When Marcus Rashford launched a petition to end child poverty, it topped a million signatures, bringing an issue championed by the co-op movement to the top of the country’s agenda.
After years of austerity and growing food bank queues, the Covid-19 pandemic plunged many more into financial hardship, closed schools and left millions of children hungry. Older people forced to shield faced desperate problems accessing food, while an unhealthy diet was linked with greater vulnerability to the disease.
But throughout the emergency, co-operators have been out there helping their communities.
The Co-op Group is one of the founding members of Marcus Rashford’s Child Food Poverty Task Force, a coalition of charities and food businesses lobbying for change, launched last September.
The Group’s campaigns manager, Paul Gerrard, formerly a civil servant in Whitehall, is one of those providing parliamentary advice to Mr Rashford and his team. The Group also provided the funding for Mr Rashford’s campaign website, endchildpoverty.org.uk
Mr Gerrard said: “What Marcus did was so important, he deserves 100% credit for pushing the government. He raised the issue of child poverty and the link between access to food and social mobility in a very visible way. He has created a national movement.”
Before the Rashford petition, the Group had already taken significant steps to ease the pain of the pandemic. Over £500,000 was raised through its Members Fund, more than 11,000 people helped via the community shopping scheme, 6,000 pupils were given topped up free school meal vouchers at a cost of £2.6m, and over £1.5m in products were given to the FareShare charity which distributes to food banks. There was also a cash uplift of Healthy Start vouchers, adding £1 to the £3.10 allocated by the government for milk, fruit and vegetables.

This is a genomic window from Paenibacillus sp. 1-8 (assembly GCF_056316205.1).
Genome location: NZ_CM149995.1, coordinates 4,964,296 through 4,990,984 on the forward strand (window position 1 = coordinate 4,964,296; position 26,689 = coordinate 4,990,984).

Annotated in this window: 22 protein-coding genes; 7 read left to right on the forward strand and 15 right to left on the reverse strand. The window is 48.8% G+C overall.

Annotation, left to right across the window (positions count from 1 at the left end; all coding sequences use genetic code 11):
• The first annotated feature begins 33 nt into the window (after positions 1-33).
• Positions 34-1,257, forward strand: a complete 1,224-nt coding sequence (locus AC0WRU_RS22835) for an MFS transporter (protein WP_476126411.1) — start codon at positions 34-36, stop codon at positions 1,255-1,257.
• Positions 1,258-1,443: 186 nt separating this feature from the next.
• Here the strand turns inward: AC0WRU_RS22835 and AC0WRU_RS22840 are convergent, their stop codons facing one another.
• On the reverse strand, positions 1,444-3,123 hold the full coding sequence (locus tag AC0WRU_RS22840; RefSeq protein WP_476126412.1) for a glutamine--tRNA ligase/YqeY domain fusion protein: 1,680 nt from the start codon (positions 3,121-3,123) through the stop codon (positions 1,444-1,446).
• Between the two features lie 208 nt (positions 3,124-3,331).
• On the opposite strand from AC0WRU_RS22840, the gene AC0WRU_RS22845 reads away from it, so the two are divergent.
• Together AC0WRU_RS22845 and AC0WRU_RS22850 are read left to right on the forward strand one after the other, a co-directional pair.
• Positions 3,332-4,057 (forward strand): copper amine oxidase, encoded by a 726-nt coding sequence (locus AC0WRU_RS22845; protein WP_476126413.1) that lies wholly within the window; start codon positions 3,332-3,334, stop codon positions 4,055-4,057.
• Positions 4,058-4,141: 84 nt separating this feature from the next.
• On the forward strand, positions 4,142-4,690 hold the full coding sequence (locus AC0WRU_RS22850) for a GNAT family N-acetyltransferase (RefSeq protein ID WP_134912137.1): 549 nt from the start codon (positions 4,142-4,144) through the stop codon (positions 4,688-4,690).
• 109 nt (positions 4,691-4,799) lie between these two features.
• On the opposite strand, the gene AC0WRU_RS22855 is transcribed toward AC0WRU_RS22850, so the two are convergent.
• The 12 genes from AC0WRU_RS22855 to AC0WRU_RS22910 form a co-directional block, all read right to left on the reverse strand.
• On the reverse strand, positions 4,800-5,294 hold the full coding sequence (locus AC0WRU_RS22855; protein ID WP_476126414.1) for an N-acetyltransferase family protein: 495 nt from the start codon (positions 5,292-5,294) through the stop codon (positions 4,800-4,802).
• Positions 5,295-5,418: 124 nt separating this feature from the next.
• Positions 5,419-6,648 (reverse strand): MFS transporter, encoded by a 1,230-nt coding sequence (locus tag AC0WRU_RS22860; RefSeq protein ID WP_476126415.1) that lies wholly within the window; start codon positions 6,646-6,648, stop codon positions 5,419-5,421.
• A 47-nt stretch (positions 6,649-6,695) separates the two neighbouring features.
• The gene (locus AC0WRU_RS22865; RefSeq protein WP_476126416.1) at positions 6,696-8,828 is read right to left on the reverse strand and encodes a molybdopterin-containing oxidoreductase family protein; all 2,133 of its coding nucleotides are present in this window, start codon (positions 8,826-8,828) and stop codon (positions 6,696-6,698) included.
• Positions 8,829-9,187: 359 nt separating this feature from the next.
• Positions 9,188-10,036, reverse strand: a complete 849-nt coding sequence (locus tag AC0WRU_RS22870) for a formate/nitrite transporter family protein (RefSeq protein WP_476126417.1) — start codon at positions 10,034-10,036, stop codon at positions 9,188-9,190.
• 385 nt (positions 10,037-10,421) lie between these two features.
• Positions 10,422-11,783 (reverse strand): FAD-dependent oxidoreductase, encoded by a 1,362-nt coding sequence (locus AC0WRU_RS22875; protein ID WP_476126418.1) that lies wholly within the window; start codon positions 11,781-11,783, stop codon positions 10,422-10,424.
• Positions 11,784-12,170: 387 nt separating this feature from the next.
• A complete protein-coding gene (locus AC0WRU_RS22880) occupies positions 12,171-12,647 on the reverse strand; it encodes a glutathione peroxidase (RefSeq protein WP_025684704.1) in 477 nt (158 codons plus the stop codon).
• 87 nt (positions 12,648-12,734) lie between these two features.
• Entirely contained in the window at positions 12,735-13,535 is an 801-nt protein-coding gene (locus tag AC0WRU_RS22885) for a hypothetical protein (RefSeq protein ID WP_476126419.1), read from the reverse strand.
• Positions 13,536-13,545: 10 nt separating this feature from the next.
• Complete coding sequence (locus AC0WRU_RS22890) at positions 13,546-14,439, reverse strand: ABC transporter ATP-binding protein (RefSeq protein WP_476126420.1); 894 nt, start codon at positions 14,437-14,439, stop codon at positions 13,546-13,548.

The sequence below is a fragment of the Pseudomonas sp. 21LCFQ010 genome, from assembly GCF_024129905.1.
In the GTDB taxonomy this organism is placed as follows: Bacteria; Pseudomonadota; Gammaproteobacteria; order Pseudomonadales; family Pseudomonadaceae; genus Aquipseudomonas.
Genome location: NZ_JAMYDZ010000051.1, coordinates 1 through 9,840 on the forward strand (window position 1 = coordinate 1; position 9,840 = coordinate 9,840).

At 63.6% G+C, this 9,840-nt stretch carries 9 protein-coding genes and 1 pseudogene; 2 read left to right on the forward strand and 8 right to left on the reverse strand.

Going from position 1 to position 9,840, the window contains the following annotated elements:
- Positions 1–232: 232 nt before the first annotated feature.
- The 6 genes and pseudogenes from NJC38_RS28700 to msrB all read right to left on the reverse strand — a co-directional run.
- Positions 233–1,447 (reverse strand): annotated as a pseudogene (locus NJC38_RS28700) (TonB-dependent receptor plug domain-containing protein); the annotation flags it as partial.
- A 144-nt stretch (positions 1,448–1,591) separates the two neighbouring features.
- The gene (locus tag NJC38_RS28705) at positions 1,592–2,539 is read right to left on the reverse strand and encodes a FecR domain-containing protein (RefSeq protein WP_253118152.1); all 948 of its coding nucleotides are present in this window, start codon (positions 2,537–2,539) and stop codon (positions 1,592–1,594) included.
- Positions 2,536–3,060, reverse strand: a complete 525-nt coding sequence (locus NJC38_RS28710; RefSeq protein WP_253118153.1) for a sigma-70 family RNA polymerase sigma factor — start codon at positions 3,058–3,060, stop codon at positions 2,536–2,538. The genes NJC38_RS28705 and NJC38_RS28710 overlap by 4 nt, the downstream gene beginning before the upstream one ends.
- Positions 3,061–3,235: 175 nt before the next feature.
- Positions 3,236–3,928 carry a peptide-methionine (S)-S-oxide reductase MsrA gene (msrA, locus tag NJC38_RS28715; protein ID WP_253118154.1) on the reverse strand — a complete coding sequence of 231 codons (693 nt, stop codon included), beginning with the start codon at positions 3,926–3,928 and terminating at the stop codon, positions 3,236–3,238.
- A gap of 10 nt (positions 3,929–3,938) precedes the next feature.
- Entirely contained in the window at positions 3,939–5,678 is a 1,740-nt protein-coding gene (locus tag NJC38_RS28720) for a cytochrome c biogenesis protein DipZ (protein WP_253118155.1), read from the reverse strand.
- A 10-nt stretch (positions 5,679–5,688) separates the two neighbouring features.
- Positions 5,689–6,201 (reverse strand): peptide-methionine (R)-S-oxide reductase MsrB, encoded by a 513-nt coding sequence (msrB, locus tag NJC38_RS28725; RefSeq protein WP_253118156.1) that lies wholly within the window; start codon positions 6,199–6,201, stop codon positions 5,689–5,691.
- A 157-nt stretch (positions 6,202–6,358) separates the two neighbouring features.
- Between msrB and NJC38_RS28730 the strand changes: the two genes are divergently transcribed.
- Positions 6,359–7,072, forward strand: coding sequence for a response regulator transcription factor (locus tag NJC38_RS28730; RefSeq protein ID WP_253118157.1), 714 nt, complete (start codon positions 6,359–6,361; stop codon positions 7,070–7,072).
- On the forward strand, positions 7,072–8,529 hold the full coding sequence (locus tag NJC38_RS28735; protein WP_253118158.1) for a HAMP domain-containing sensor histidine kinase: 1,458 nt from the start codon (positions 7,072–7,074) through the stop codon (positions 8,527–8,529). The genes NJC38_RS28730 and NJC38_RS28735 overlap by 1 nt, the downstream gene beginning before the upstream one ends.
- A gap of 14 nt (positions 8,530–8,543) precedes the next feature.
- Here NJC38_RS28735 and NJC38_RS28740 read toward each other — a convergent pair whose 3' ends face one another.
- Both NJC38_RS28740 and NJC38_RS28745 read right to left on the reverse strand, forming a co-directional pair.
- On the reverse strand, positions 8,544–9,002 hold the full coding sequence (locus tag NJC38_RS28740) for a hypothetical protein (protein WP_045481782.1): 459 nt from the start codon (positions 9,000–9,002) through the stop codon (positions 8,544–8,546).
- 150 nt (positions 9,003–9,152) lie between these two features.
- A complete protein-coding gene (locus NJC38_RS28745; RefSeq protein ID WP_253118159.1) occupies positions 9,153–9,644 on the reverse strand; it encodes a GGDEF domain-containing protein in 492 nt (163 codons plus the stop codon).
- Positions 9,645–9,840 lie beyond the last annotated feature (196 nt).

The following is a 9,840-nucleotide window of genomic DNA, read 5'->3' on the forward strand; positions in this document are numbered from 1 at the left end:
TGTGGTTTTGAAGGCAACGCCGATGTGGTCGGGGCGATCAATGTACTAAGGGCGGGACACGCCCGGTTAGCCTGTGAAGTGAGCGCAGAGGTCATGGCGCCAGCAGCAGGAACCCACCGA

Mr Gerrard said: “The broader question now is when we get out of this emergency, what do you need to do so children have access to food, and how do you address issues of food injustice and poverty? There will be new partnerships announced at some point but broadly, they will be looking at access to food and solutions for communities to meet their own needs, going beyond food banks.
“In the long term, there needs to be statutory provision of funding, creating the right skills for children to eat good healthy food. The Group has played a leading role in campaigning, but the debate now needs to be about the sustainable structures needed to give children have access to food resources.”
The Group has over 20 Academy schools across the country; in some, most pupils rely on free school meals.
“There is a lot of evidence out there that going to school hungry lowers levels of attainment,” says Mr Gerrard. “What we need to do now is to develop financial support in terms of building up people’s confidence to use the resources they have to learn culinary and budgetary skills. It’s an issue for the whole country. The ability of many people to make good healthy food is too low and one of the roles co-ops can play is helping communities re-learn those skills.